The current books on my shelf that I have yet to read:

Tom Clancy's Red Rabbit
Star Wars The Old Republic: Deceived by Paul S. Kemp
Star Wars Red Harvest by Joe Schreiber
The Brothers Karamazov by Fyodor Dostoevsky
The Grand Inquisitor by Fyodor Dostoevsky
The City in the Greek & Roman World by E.J. Owens
Beyond Oil by Kenneth S. Deffeyes
Medieval Russia 980-1584 by Janet Martin
Celtic Christianity by Timothy Joyce
A Short History of Byzantium by John Julius Norwich
1453: The Holy War for Constantinople and the clash of Islam and the West by Roger Crowley
Russia and the Russians by Geoffrey Hosking
History of Urban Form before the Industrial Revolution by A.E.J. Morris
Three Treatises on the Divine Images by St. John of Damascus
Church History by Eusebius
 

Asteriktos

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Fwiw, of the books I've read in that list, Church History by Eusebius was the one I found most interesting.
 

88Devin12

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I will also say that I've read far more now that I've graduated than I did in college. Here is a list of the books I've read since May (graduation):

The Long Emergency by James Howard Kunstler
Too Much Magic by James Howard Kunstler
Russia and the Golden Horde by Charles Halperin
A Better Place to Live by Philip Langdon
The Geography of Nowhere by James Howard Kunstler
Lost to the West by Lars Brownworth
The Fall of Constantinople: 1453 by Steven Runciman

Oh and I should also add For the Life of the World by Fr. Alexander Schmemann to my "To Read" list.

I'm also reading (periodically because I have to read it closely) The Spiritual Life by St Theophan the Recluse.
 

Asteriktos

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Achronos said:
Asteriktos said:
Fwiw, of the books I've read in that list, Church History by Eusebius was the one I found most interesting.
WHy?
Probably some of it has to do with it being more story telling in parts, not dry history/dialogue/etc. It was also interesting having a peek at what some of the earlier Christians whose writings are no longer extant believed and wrote about.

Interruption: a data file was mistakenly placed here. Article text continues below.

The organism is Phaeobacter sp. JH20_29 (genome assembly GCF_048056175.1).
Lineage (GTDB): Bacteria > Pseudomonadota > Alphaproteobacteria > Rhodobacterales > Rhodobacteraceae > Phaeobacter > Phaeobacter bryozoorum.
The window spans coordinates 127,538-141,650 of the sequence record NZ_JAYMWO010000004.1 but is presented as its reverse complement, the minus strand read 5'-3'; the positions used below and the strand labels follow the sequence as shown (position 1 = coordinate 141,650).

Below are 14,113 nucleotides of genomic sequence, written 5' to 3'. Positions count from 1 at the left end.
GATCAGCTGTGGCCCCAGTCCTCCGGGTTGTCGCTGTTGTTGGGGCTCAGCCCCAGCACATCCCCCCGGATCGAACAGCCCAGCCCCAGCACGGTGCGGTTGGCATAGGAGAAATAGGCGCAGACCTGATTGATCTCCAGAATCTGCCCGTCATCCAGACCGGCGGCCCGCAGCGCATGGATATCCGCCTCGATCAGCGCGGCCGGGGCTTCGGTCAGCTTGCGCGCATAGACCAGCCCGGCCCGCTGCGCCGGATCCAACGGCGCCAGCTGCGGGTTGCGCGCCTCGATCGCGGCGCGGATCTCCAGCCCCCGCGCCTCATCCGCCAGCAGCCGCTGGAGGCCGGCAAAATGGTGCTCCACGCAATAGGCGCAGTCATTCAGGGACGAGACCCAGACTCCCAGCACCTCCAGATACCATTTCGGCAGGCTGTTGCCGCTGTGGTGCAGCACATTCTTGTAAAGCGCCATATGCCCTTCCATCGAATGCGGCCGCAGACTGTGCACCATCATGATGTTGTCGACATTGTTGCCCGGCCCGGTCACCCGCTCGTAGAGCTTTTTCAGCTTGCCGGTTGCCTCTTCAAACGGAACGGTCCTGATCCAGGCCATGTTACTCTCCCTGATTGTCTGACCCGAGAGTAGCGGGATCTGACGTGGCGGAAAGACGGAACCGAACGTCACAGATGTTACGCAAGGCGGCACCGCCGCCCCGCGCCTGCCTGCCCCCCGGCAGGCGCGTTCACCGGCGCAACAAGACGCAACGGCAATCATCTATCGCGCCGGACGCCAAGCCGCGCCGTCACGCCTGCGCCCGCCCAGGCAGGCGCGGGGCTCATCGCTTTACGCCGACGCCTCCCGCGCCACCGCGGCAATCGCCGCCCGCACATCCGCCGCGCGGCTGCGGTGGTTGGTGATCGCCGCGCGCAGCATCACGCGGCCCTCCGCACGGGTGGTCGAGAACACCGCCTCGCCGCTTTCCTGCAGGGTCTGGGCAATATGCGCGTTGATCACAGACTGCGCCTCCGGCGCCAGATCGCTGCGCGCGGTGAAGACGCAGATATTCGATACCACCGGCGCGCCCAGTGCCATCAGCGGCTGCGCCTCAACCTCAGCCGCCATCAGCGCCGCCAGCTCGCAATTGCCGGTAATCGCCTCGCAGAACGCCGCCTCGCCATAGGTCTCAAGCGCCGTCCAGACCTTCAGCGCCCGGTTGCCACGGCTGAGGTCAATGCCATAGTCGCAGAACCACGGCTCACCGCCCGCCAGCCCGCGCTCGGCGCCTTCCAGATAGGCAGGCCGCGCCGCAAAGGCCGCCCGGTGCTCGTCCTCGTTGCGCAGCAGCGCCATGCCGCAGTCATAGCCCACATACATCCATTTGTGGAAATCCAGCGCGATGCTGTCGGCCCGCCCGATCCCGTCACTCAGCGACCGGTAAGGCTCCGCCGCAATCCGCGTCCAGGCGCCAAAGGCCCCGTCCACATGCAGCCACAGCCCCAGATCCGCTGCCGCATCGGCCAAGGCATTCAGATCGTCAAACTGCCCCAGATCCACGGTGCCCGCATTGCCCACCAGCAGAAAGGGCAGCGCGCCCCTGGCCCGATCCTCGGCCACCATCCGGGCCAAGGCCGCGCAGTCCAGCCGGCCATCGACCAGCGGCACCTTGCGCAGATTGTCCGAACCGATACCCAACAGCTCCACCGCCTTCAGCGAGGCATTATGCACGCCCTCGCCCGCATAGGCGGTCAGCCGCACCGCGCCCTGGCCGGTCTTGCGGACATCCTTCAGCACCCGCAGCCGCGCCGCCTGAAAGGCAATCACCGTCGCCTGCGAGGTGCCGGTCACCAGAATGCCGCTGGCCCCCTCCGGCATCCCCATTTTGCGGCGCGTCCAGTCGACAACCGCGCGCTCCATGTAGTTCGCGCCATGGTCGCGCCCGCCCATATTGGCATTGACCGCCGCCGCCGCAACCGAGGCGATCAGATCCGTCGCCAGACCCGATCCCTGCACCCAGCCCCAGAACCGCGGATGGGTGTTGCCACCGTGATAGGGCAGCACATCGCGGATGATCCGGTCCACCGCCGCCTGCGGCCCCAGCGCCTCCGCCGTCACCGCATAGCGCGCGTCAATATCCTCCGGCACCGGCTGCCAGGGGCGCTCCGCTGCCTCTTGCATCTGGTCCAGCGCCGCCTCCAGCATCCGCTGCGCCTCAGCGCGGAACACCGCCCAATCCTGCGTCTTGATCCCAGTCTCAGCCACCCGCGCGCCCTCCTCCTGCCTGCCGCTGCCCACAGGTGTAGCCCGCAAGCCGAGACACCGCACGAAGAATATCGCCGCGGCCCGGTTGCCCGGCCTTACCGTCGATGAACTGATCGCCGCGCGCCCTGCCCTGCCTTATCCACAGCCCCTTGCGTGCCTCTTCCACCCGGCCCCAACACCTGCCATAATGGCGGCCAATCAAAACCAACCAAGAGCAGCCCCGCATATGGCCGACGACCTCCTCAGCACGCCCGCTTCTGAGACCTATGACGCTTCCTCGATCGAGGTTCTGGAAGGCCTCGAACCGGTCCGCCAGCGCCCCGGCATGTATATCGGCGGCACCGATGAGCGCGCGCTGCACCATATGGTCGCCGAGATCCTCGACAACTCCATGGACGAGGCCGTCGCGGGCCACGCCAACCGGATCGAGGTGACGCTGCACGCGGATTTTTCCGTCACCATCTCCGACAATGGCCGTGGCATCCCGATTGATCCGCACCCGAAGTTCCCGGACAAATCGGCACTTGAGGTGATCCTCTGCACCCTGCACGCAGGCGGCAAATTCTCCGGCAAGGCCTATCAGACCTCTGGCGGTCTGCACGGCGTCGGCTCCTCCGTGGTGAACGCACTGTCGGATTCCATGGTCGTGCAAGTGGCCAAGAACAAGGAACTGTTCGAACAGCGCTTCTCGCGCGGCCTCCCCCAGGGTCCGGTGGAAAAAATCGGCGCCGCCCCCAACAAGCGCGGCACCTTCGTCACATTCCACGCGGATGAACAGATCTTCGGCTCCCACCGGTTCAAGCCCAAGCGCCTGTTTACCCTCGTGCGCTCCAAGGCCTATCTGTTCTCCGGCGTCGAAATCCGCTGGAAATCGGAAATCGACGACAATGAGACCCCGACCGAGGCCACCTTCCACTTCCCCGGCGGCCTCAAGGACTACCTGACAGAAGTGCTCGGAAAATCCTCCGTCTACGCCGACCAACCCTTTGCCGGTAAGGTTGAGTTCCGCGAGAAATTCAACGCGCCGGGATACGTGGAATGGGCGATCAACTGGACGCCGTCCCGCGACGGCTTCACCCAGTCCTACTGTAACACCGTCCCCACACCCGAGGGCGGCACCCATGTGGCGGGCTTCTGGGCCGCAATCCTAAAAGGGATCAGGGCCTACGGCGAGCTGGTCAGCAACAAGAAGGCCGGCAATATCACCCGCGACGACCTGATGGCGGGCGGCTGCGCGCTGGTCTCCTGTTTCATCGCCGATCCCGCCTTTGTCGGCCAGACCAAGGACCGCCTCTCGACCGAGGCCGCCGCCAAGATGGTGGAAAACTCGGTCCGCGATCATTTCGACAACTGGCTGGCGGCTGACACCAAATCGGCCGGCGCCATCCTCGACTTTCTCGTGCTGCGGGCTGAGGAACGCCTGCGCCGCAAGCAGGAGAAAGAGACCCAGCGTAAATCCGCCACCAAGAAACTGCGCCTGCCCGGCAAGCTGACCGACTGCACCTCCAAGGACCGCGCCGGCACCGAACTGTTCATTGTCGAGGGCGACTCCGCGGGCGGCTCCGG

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I've never been non-religious but for me an idea of being non-religious arouses some kind of feeling of anguish, emptiness and purposelessness. What should I read if I wanted to read something related to that kind of theme? Sarte? Camus? Hemingway?
 

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Alpo said:
I've never been non-religious but for me an idea of being non-religious arouses some kind of feeling of anguish, emptiness and purposelessness. What should I read if I wanted to read something related to that kind of theme? Sarte? Camus? Hemingway?
HP Lovecraft
 

Alpo

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Iconodule said:
Alpo said:
I've never been non-religious but for me an idea of being non-religious arouses some kind of feeling of anguish, emptiness and purposelessness. What should I read if I wanted to read something related to that kind of theme? Sarte? Camus? Hemingway?
HP Lovecraft
LOL. I like Lovecraft but I'm looking for something little different. Maybe something little more this wordly and little less mythic.
 

biro

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Alpo said:
I've never been non-religious but for me an idea of being non-religious arouses some kind of feeling of anguish, emptiness and purposelessness. What should I read if I wanted to read something related to that kind of theme? Sarte? Camus? Hemingway?
Older sci-fi: Arthur Clarke, Robert Heinlein, a good short story collection...  :)